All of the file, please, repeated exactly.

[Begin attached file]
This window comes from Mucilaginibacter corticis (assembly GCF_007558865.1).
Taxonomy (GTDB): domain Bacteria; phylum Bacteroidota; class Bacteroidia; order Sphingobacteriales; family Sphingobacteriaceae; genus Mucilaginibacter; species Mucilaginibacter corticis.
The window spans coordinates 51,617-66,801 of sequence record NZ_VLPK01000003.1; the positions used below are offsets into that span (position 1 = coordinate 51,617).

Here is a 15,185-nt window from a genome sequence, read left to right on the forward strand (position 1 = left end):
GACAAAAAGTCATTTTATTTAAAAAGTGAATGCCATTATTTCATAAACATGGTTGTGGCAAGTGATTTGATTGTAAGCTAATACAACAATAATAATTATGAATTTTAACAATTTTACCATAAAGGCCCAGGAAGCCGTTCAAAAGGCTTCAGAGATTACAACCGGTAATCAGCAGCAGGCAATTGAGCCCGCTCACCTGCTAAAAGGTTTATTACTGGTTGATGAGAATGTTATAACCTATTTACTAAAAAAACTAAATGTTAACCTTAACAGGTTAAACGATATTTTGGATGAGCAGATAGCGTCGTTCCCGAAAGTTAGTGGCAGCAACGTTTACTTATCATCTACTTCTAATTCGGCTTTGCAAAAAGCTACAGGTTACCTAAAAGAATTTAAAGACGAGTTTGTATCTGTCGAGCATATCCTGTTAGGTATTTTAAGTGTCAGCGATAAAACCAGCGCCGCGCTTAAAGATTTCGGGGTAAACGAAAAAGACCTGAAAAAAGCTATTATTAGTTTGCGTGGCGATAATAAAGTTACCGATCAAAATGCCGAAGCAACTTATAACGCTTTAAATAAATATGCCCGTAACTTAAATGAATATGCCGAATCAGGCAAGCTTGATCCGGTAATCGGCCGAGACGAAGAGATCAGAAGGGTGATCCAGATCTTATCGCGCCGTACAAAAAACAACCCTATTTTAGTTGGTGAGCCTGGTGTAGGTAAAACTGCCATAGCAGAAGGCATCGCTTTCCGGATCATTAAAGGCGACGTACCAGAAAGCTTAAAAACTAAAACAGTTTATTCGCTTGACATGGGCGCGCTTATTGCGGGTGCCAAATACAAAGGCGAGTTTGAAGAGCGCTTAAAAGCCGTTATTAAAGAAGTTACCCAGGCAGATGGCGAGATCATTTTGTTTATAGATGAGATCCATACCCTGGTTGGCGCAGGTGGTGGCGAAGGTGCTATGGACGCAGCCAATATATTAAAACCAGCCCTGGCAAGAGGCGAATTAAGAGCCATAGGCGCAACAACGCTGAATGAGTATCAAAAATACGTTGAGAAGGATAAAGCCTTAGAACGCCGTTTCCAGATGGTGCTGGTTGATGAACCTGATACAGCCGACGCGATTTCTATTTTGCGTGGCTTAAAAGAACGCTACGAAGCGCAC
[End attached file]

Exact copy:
This window comes from Mucilaginibacter corticis (assembly GCF_007558865.1).
Taxonomy (GTDB): domain Bacteria; phylum Bacteroidota; class Bacteroidia; order Sphingobacteriales; family Sphingobacteriaceae; genus Mucilaginibacter; species Mucilaginibacter corticis.
The window spans coordinates 51,617-66,801 of sequence record NZ_VLPK01000003.1; the positions used below are offsets into that span (position 1 = coordinate 51,617).

Here is a 15,185-nt window from a genome sequence, read left to right on the forward strand (position 1 = left end):
GACAAAAAGTCATTTTATTTAAAAAGTGAATGCCATTATTTCATAAACATGGTTGTGGCAAGTGATTTGATTGTAAGCTAATACAACAATAATAATTATGAATTTTAACAATTTTACCATAAAGGCCCAGGAAGCCGTTCAAAAGGCTTCAGAGATTACAACCGGTAATCAGCAGCAGGCAATTGAGCCCGCTCACCTGCTAAAAGGTTTATTACTGGTTGATGAGAATGTTATAACCTATTTACTAAAAAAACTAAATGTTAACCTTAACAGGTTAAACGATATTTTGGATGAGCAGATAGCGTCGTTCCCGAAAGTTAGTGGCAGCAACGTTTACTTATCATCTACTTCTAATTCGGCTTTGCAAAAAGCTACAGGTTACCTAAAAGAATTTAAAGACGAGTTTGTATCTGTCGAGCATATCCTGTTAGGTATTTTAAGTGTCAGCGATAAAACCAGCGCCGCGCTTAAAGATTTCGGGGTAAACGAAAAAGACCTGAAAAAAGCTATTATTAGTTTGCGTGGCGATAATAAAGTTACCGATCAAAATGCCGAAGCAACTTATAACGCTTTAAATAAATATGCCCGTAACTTAAATGAATATGCCGAATCAGGCAAGCTTGATCCGGTAATCGGCCGAGACGAAGAGATCAGAAGGGTGATCCAGATCTTATCGCGCCGTACAAAAAACAACCCTATTTTAGTTGGTGAGCCTGGTGTAGGTAAAACTGCCATAGCAGAAGGCATCGCTTTCCGGATCATTAAAGGCGACGTACCAGAAAGCTTAAAAACTAAAACAGTTTATTCGCTTGACATGGGCGCGCTTATTGCGGGTGCCAAATACAAAGGCGAGTTTGAAGAGCGCTTAAAAGCCGTTATTAAAGAAGTTACCCAGGCAGATGGCGAGATCATTTTGTTTATAGATGAGATCCATACCCTGGTTGGCGCAGGTGGTGGCGAAGGTGCTATGGACGCAGCCAATATATTAAAACCAGCCCTGGCAAGAGGCGAATTAAGAGCCATAGGCGCAACAACGCTGAATGAGTATCAAAAATACGTTGAGAAGGATAAAGCCTTAGAACGCCGTTTCCAGATGGTGCTGGTTGATGAACCTGATACAGCCGACGCGATTTCTATTTTGCGTGGCTTAAAAGAACGCTACGAAGCGCAC